countries like Afghanistan, Pakistan and Bangladesh.
• Fear of Nationwide NRC- National registration of citizen which might make many
Indians stateless due insufficient documents or else. While, people of communities
mentioned in CAA might become citizen again by CAA while Muslims who could not
prove citizenship might be labelled as foreigner. CAA is not creating panic, fear or
anxiety alone but its execution along with nationwide NRC- National register of
• Violation of Right to Equality under article 14: Article 14 of the Constitution
guarantees equality to all persons, citizens and foreigners, differentiating between
people on the grounds of religion would be in violation of the constitution. The Bill
makes illegal migrants eligible for citizenship on the basis of religion. This may violate
Article 14 of the Constitution which guarantees right to equality. The bill violates the
Right to Equality (Article 14) as it seeks to grant citizenships to illegal migrants on
the basis of religion. It fails the test of reasonability contained in Article 14. This is
because it does not provide any concrete reasons for limiting eligibility of citizenship
to 6 minorities of only 3 countries.
• Positive Secularism is basic feature of Indian constitution which is based on the equal
treatment to all the religions from the state. Religious test to policy decisions makes
it discriminatory at face value.
• Continued demonization of Bangladeshi citizens and Indian politician’s repeated
vows to send back people left out of NRC to their respected countries pointed
towards Bangladesh makes it easier for scholars to call it communal.
• The Afghans, too, have been displeased by the fact that the CAA portrays them as a
country where minorities face discrimination and persecution.
Inappropriate to see through communal prism:
• Not applied to Indian citizen – The CAA does not apply to Indian citizens. They
are completely unaffected by it. It seeks to grant Indian citizenship to particular
foreigners who have suffered persecution on grounds of their religion in three
neighbouring countries.
• Similar Mechanism already exist – since the last six years, approximately 2830
Pakistani citizens, 912 Afghani citizens, and 172 Bangladeshi citizens have been
given Indian citizenship. Hundreds of them are from the majority community of
these three countries. Such migrants continue to get Indian citizenship and shall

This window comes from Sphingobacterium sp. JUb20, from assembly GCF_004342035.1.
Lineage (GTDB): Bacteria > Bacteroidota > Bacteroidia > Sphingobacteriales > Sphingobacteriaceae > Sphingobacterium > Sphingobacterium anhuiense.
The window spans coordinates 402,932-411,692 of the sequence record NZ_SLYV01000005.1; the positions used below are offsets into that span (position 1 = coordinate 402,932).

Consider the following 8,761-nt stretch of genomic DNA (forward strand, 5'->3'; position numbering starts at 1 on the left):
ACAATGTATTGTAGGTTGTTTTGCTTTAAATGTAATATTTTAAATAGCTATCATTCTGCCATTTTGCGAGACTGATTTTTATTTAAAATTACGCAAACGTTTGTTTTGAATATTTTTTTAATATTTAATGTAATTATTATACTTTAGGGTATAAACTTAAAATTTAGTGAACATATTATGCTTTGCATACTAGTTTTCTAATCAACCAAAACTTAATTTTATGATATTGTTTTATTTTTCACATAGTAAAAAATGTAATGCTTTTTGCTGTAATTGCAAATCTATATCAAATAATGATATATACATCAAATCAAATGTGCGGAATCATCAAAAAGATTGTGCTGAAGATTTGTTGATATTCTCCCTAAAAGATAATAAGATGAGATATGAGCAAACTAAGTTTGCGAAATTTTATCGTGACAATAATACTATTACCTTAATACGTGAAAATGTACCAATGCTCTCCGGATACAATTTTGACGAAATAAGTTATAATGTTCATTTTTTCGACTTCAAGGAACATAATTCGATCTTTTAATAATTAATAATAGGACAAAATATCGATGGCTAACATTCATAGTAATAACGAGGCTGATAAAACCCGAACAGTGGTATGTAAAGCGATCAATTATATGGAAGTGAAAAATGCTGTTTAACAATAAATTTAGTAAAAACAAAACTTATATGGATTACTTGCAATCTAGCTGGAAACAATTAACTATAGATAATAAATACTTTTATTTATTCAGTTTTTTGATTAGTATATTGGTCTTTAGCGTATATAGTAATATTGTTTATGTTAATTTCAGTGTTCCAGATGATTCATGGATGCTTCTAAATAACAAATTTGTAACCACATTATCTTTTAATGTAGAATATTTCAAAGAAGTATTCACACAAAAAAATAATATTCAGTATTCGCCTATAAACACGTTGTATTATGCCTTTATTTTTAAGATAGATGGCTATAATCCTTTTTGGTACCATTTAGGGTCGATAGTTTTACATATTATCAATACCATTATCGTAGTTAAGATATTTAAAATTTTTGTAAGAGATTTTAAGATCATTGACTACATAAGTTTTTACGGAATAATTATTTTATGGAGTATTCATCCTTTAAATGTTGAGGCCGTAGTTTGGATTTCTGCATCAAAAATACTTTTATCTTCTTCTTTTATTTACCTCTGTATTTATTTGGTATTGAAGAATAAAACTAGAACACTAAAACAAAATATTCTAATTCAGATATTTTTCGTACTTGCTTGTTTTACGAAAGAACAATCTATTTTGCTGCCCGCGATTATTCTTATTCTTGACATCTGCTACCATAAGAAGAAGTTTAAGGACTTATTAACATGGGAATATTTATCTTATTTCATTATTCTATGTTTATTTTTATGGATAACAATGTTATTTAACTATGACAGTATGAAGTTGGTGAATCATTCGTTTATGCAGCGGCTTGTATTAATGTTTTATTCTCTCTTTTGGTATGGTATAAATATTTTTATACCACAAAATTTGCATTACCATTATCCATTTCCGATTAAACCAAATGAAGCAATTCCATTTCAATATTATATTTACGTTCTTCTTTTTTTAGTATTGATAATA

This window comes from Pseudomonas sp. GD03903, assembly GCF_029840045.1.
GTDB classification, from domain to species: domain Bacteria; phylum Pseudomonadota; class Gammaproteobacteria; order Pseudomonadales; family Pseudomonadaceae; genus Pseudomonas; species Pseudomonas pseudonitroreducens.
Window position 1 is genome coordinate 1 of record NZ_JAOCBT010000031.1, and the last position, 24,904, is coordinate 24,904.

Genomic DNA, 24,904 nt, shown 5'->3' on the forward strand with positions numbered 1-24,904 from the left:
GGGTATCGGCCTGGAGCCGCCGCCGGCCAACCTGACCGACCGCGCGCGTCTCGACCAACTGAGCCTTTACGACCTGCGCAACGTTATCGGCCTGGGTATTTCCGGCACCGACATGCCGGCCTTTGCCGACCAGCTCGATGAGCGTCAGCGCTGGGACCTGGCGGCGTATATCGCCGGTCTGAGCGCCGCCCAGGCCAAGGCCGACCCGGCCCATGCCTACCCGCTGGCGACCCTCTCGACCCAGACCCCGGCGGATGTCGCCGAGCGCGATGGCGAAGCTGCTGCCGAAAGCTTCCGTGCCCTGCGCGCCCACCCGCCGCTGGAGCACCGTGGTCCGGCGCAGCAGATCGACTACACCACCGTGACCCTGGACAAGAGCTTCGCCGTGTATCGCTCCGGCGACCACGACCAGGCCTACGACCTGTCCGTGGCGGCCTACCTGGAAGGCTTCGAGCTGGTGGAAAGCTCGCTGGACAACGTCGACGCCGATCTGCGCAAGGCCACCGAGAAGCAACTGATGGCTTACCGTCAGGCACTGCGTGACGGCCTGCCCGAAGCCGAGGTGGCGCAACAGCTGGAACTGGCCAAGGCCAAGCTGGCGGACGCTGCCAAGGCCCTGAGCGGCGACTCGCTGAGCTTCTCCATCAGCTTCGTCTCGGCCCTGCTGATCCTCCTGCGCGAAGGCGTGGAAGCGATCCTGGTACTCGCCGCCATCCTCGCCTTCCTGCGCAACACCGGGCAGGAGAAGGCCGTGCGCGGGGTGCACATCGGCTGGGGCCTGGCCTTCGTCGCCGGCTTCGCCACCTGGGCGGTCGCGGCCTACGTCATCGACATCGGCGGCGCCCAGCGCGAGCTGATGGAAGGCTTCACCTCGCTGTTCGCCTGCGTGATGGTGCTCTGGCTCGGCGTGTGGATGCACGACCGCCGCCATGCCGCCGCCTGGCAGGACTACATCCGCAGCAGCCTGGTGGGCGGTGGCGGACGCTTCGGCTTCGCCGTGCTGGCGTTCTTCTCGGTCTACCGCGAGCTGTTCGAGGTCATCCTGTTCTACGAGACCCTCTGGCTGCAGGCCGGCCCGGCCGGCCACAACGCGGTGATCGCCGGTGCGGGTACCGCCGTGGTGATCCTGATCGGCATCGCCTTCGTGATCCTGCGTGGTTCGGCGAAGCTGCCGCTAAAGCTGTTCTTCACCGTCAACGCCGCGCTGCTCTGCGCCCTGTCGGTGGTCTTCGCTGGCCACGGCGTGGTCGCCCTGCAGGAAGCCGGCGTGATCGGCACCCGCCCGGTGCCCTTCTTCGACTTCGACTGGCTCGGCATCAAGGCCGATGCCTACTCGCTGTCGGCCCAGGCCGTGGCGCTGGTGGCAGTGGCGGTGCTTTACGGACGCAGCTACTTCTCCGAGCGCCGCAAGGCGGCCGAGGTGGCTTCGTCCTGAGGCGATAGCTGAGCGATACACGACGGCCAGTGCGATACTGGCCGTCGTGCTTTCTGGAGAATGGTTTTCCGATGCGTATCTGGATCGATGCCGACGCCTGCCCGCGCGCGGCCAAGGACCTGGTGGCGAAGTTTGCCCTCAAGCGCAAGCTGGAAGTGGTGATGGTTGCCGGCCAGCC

also continue to get it if they fulfil the eligibility conditions
• Passed with proper scrutiny & process – It was cleared by a 30-member
Parliamentary Committee consisting of Lok Sabha and Rajya Sabha members after
due process.
• Specific region is highlighted – It seeks to accommodate minorities who face
religious persecution in their own nations (three specific neighbours, not the
entire world) and have been forced to seek shelter in India to preserve their faith.
• In past similar provision have been made – Similar provision have been made by
Govt. of India in the past also to accommodate the concerns of stay and
citizenship of foreigners of Indian origin who had to flee to India. For example,
Article 6 of The Constitution of India provides that a person who has migrated to
India from Pakistan before 19th July 1948 shall be deemed to be an Indian
• Not Targeting any community – The CAA does not target any religious community
from abroad. It only provides a mechanism for some migrants who may otherwise
have been called “illegal” depriving them of the opportunity to apply for Indian
citizenship provided they meet certain conditions.
• Prescribes mechanism – The Central Government will frame rules to operationalize
the provisions of the CAA. No migrant from these communities will become an
Indian Citizen automatically
• Protecting rights of tribal – The CAA protects the interests of the tribal and
indigenous people of the North-Eastern region by excluding areas under the Sixth
Schedule of the Constitution and areas covered by the Inner line Permit system.
Such migrants living in these areas will not be able to apply for Indian citizens.
It is worth noting that the CAA does not prevent Muslims from applying from Indian
citizenship. Muslims facing religious persecution in their own nations may still apply for
naturalized citizenship and their cases may be considered.
It opts for positive discrimination hence may not violate Article 14 of the constitution. It has
provided benefits of protection of tribal culture to the Arunachal Pradesh, Nagaland,
Mizoram and Manipur to be added soon in Inner line permit and schedule six areas to restrict
flow of illegal migrants who newly acquired citizenship.


Answer –
The concept of justice is as old as origin and growth of human society. The constitutions
maker imbibed the value of justice into preamble, which provides Justice, ace, social
economical, and Political, which are part and parcel of doctrine of distributive justice.
Preamble of Indian constitution Guarantees that justice. The term justice in preamble in
braces 3 distinct forms social, economical and political. And secured through various
provisions. Provisions of fundamental rights, dpsp and other parts.
• Social justice. Term social justice denotes equal treatment of all citizens without any
social distinctions based on caste, colour, reach, religion or sex. There are many
provisions related to social justice As –
❖ Article 15 of Indian Constitution provides for the provision of discrimination
on the grounds as mentioned above and Article 17 provides for permission
of untouchability.
❖ Article 366 and other related to Safeguard the rights of Schedule, Caste and